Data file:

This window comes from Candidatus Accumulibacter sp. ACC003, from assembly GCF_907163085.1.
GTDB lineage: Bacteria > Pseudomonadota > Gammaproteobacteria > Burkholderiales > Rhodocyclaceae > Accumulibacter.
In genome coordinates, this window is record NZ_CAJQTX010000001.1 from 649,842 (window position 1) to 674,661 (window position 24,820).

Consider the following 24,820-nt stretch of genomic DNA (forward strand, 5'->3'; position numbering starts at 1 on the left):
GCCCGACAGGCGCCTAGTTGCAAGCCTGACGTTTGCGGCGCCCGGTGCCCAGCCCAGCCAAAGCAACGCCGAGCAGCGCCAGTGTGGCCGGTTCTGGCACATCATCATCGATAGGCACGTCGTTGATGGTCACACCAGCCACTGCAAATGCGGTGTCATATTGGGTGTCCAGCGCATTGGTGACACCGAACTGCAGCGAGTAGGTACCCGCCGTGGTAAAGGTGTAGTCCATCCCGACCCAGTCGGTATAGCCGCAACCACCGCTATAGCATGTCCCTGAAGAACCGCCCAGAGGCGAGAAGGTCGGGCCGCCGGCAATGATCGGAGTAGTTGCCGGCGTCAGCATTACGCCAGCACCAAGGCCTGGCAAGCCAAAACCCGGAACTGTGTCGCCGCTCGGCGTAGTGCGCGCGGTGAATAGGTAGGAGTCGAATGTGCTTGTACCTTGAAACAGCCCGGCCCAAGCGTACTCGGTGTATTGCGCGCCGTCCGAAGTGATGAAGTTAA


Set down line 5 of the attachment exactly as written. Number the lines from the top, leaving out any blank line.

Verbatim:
GCCCGACAGGCGCCTAGTTGCAAGCCTGACGTTTGCGGCGCCCGGTGCCCAGCCCAGCCAAAGCAACGCCGAGCAGCGCCAGTGTGGCCGGTTCTGGCACATCATCATCGATAGGCACGTCGTTGATGGTCACACCAGCCACTGCAAATGCGGTGTCATATTGGGTGTCCAGCGCATTGGTGACACCGAACTGCAGCGAGTAGGTACCCGCCGTGGTAAAGGTGTAGTCCATCCCGACCCAGTCGGTATAGCCGCAACCACCGCTATAGCATGTCCCTGAAGAACCGCCCAGAGGCGAGAAGGTCGGGCCGCCGGCAATGATCGGAGTAGTTGCCGGCGTCAGCATTACGCCAGCACCAAGGCCTGGCAAGCCAAAACCCGGAACTGTGTCGCCGCTCGGCGTAGTGCGCGCGGTGAATAGGTAGGAGTCGAATGTGCTTGTACCTTGAAACAGCCCGGCCCAAGCGTACTCGGTGTATTGCGCGCCGTCCGAAGTGATGAAGTTAA